A will is the first step in a New York estate plan. While essential, it’s just one of the tools at your disposal.
A will allows you to make bequests to individuals of your choosing and name a guardian for your minor children. Your named executor will carry out your wishes and settle the estate’s finances. The executor files the will in a Surrogate’s Court in the county where the decedent resided.
There are two primary types of trusts: revocable and irrevocable. Both types of trusts name beneficiaries for all the account’s assets. In a revocable trust, you own and manage the assets until you die. In an irrevocable trust, you relinquish the management of your valuables to your named trustee. Irrevocable trusts lower an estate’s value, reduce state and federal estate taxes and protect the assets from creditors’ seizure.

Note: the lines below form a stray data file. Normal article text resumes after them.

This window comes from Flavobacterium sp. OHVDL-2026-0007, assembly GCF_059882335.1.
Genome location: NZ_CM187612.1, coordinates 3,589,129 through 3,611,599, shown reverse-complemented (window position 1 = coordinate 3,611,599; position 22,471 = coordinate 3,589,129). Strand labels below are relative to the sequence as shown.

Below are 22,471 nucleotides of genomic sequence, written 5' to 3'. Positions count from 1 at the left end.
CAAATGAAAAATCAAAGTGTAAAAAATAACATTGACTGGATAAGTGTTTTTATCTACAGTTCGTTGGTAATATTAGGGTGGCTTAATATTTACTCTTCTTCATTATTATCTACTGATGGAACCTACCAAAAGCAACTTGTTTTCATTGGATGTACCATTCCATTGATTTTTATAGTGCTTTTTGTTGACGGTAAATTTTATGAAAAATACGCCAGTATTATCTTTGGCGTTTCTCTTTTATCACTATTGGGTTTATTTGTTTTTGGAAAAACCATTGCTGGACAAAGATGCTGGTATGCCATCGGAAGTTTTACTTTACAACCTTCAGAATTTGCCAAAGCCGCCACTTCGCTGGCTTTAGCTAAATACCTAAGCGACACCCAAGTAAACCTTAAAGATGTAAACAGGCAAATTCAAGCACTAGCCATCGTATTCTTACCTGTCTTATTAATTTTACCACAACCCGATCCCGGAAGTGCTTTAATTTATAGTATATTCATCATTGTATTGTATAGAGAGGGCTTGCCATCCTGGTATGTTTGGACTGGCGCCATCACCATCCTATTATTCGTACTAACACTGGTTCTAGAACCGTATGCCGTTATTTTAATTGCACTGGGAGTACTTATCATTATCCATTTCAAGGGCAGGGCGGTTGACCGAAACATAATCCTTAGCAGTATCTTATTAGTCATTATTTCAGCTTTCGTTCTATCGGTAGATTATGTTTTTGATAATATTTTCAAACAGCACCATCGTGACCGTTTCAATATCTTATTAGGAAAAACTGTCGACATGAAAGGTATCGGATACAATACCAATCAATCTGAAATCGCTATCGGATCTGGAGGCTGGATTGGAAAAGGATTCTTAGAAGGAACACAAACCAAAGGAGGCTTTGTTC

Powers of attorney
Estate planning is the perfect time to grant someone you trust a power of attorney to sign documents on your behalf. A general power of attorney gives someone the right to represent you in financial matters.
Advance directives focus on medical care if you cannot speak for yourself. A living will records your wishes for types of life-prolonging treatments you want to deny or reject. A health proxy grants a named individual the right to make medical decisions on your behalf when you are incapacitated.
Estate planning removes doubt about your wishes and eases the transition for your loved ones. Documenting everything ahead of time allows you to discuss your plans with those closest to you and avoids family squabbles after you pass.